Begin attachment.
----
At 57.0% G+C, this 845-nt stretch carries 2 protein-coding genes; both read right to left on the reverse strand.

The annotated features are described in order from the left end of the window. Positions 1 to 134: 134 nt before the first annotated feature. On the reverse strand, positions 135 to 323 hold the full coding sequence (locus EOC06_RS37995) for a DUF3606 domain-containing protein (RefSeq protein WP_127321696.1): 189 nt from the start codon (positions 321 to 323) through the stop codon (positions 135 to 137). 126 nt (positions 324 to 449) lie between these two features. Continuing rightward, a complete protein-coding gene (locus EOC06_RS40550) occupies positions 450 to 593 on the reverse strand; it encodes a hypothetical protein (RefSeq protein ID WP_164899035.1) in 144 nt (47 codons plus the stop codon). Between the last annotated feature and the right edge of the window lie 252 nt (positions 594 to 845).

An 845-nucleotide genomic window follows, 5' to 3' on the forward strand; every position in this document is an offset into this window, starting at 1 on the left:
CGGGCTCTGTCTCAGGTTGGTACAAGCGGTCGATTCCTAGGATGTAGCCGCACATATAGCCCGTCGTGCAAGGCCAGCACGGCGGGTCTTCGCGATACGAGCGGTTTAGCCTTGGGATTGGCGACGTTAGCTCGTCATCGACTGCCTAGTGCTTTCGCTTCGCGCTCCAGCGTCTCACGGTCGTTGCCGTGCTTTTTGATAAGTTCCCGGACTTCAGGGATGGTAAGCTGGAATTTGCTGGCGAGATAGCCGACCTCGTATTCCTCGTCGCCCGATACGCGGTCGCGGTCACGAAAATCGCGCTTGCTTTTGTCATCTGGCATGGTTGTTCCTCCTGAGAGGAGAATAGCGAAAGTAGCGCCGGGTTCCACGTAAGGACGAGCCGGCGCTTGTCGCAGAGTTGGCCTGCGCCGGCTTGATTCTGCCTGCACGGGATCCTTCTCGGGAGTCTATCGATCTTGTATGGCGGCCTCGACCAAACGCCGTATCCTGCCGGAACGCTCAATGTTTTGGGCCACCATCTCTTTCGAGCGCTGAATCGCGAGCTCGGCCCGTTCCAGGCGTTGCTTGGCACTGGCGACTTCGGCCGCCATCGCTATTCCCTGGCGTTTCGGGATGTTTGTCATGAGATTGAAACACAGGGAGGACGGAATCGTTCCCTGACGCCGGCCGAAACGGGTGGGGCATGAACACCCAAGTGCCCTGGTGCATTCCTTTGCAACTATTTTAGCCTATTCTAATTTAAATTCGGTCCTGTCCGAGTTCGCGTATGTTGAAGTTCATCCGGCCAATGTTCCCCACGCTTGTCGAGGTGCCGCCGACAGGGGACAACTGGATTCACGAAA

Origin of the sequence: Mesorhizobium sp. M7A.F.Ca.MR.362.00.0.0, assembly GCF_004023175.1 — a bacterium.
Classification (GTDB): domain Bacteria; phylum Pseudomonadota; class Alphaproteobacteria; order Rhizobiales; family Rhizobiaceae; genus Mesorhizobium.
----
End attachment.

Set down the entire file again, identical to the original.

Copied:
At 57.0% G+C, this 845-nt stretch carries 2 protein-coding genes; both read right to left on the reverse strand.

The annotated features are described in order from the left end of the window. Positions 1 to 134: 134 nt before the first annotated feature. On the reverse strand, positions 135 to 323 hold the full coding sequence (locus EOC06_RS37995) for a DUF3606 domain-containing protein (RefSeq protein WP_127321696.1): 189 nt from the start codon (positions 321 to 323) through the stop codon (positions 135 to 137). 126 nt (positions 324 to 449) lie between these two features. Continuing rightward, a complete protein-coding gene (locus EOC06_RS40550) occupies positions 450 to 593 on the reverse strand; it encodes a hypothetical protein (RefSeq protein ID WP_164899035.1) in 144 nt (47 codons plus the stop codon). Between the last annotated feature and the right edge of the window lie 252 nt (positions 594 to 845).

An 845-nucleotide genomic window follows, 5' to 3' on the forward strand; every position in this document is an offset into this window, starting at 1 on the left:
CGGGCTCTGTCTCAGGTTGGTACAAGCGGTCGATTCCTAGGATGTAGCCGCACATATAGCCCGTCGTGCAAGGCCAGCACGGCGGGTCTTCGCGATACGAGCGGTTTAGCCTTGGGATTGGCGACGTTAGCTCGTCATCGACTGCCTAGTGCTTTCGCTTCGCGCTCCAGCGTCTCACGGTCGTTGCCGTGCTTTTTGATAAGTTCCCGGACTTCAGGGATGGTAAGCTGGAATTTGCTGGCGAGATAGCCGACCTCGTATTCCTCGTCGCCCGATACGCGGTCGCGGTCACGAAAATCGCGCTTGCTTTTGTCATCTGGCATGGTTGTTCCTCCTGAGAGGAGAATAGCGAAAGTAGCGCCGGGTTCCACGTAAGGACGAGCCGGCGCTTGTCGCAGAGTTGGCCTGCGCCGGCTTGATTCTGCCTGCACGGGATCCTTCTCGGGAGTCTATCGATCTTGTATGGCGGCCTCGACCAAACGCCGTATCCTGCCGGAACGCTCAATGTTTTGGGCCACCATCTCTTTCGAGCGCTGAATCGCGAGCTCGGCCCGTTCCAGGCGTTGCTTGGCACTGGCGACTTCGGCCGCCATCGCTATTCCCTGGCGTTTCGGGATGTTTGTCATGAGATTGAAACACAGGGAGGACGGAATCGTTCCCTGACGCCGGCCGAAACGGGTGGGGCATGAACACCCAAGTGCCCTGGTGCATTCCTTTGCAACTATTTTAGCCTATTCTAATTTAAATTCGGTCCTGTCCGAGTTCGCGTATGTTGAAGTTCATCCGGCCAATGTTCCCCACGCTTGTCGAGGTGCCGCCGACAGGGGACAACTGGATTCACGAAA

Origin of the sequence: Mesorhizobium sp. M7A.F.Ca.MR.362.00.0.0, assembly GCF_004023175.1 — a bacterium.
Classification (GTDB): domain Bacteria; phylum Pseudomonadota; class Alphaproteobacteria; order Rhizobiales; family Rhizobiaceae; genus Mesorhizobium.